In the recent case of Falcone v. Liberty Mutual Ins. Co., 2017 OK 11, 391 P.3d 105, the Court addressed a bad faith cause of action against an insurance company in the uninsured motorist context. In that case, the insurer withheld payment of UM benefits, claiming that the medical bills the insured received from a health care provider were excessive in amount. The plaintiff had been taken by ambulance to an emergency room, and then transferred to a trauma center, incurring billed fees in the amount of $47,203.00, which later increased to $67,098.23. The insurer conducted its own review of the billing, and concluded it was excessive, and suggested that the treatment the plaintiff received was far in excess of what was necessary. The plaintiff eventually sued the insurer in order to get his medical bills paid, and requested additional damages for the alleged “bad faith” conduct on the part of the insurer. The trial court granted summary judgment, finding it was reasonable as a matter of law for the insurer to question the reasonableness of the medical charges.
The Supreme Court reversed, and remanded, finding that defendant offered less than the maximum amount of its evaluations, took the position that certain treatment was unwarranted, and forced plaintiff to file a lawsuit — after which the insurer sent a check for full policy limits. The Court noted that the amount of her medical bill was beyond her control, as was the decision of the ER doctor to send her to the particular trauma center at issue.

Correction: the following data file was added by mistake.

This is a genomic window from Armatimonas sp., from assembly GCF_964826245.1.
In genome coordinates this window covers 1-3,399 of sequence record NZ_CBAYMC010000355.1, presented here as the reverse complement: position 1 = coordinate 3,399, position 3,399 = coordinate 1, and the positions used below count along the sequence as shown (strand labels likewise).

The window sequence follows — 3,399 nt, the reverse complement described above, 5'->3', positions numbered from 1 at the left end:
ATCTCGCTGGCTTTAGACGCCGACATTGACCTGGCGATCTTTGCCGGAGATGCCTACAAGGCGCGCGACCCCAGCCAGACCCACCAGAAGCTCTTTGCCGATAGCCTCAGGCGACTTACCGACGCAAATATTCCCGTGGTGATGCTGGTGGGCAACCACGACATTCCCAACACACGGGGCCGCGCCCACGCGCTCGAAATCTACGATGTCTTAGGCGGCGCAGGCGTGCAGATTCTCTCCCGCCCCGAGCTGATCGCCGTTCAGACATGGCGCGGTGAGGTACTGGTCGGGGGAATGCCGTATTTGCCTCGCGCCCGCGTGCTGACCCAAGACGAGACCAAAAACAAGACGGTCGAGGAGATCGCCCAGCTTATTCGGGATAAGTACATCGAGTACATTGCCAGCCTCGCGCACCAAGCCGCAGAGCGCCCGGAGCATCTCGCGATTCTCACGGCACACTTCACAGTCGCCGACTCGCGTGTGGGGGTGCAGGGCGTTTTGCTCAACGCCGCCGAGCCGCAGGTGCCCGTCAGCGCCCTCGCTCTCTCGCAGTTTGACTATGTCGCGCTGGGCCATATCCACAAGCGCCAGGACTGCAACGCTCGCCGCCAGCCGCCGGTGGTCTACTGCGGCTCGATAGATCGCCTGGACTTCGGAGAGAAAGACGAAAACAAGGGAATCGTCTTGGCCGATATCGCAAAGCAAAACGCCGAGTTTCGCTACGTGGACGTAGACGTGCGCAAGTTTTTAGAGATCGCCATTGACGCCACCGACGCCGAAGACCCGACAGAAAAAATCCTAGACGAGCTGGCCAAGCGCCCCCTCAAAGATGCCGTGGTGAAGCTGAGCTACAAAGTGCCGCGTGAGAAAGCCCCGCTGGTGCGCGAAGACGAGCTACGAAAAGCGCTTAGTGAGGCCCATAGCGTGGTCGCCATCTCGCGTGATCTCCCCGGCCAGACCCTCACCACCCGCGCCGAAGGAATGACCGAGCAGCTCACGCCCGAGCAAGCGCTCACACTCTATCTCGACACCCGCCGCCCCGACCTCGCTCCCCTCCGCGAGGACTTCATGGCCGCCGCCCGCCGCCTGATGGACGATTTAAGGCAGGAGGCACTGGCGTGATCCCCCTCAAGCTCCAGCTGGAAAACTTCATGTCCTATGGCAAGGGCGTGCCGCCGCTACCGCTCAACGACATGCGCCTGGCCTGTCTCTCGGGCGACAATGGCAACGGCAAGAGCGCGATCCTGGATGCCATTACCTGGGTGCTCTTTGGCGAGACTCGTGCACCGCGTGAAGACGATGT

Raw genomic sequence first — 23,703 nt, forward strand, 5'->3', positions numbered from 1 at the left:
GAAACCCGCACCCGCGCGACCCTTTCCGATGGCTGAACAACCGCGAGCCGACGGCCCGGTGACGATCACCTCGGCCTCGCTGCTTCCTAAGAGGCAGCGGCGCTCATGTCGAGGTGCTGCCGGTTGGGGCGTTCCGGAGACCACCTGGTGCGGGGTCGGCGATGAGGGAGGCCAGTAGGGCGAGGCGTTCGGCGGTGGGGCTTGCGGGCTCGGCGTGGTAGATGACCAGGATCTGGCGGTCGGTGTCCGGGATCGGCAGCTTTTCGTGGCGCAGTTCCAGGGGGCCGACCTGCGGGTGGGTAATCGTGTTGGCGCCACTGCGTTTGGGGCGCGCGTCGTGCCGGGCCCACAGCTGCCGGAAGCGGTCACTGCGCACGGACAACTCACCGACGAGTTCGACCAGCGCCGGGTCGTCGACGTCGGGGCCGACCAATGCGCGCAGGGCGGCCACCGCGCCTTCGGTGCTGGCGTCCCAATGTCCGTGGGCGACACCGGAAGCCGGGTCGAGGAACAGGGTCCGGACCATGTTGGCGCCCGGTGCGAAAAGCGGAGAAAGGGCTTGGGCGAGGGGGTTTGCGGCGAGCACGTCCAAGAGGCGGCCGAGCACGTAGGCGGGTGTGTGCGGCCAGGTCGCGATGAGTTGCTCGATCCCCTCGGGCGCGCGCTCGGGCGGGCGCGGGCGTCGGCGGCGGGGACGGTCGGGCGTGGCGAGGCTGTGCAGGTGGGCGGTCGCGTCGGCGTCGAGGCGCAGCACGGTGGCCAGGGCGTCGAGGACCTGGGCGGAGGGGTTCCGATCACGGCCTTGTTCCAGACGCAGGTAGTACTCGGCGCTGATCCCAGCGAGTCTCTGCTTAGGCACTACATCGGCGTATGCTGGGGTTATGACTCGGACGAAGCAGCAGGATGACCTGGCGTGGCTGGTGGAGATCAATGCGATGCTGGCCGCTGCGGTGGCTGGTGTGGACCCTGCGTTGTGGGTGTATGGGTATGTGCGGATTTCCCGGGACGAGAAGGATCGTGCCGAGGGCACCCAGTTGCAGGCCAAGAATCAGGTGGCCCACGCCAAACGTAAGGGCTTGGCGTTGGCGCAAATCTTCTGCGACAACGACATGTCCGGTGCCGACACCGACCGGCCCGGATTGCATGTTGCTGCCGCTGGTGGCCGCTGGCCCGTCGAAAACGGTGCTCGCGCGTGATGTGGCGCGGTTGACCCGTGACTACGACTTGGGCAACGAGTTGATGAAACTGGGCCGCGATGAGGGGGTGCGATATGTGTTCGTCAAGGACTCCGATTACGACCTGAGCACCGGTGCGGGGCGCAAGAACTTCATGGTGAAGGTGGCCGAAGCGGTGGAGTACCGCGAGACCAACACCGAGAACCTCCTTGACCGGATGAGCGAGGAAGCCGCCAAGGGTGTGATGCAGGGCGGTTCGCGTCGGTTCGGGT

Notably, two justices on the Court would have remanded for a trial on damages only; they found the insurer committed bad faith as a matter of law. The concurring justices found that the UM language of the insurance policy did not allow the insurer to “question the reasonableness or necessity of the medical services or expenses. Nor is there any statutory authority to allow an insurance company to withhold payment.” The Court held that the “very act of using the utilization reviewers as a pretext to deny payment of the emergency room bill in this case is bad faith” and that the insurer “had no justifiable reason for withholding payment under the policy.”
The decision re-emphasizes the importance of reviewing the precise policy language at issue before reducing a first-party claim for benefits, and recognizes the risks associated with using third-party bill reviewing services in that regard. It also underscores the fact that an insurer cannot, absent unusual circumstances, offer to resolve a claim at an amount that is less than its own internal estimates of the claim (i.e., a concept often referred to as “low-balling”).Share This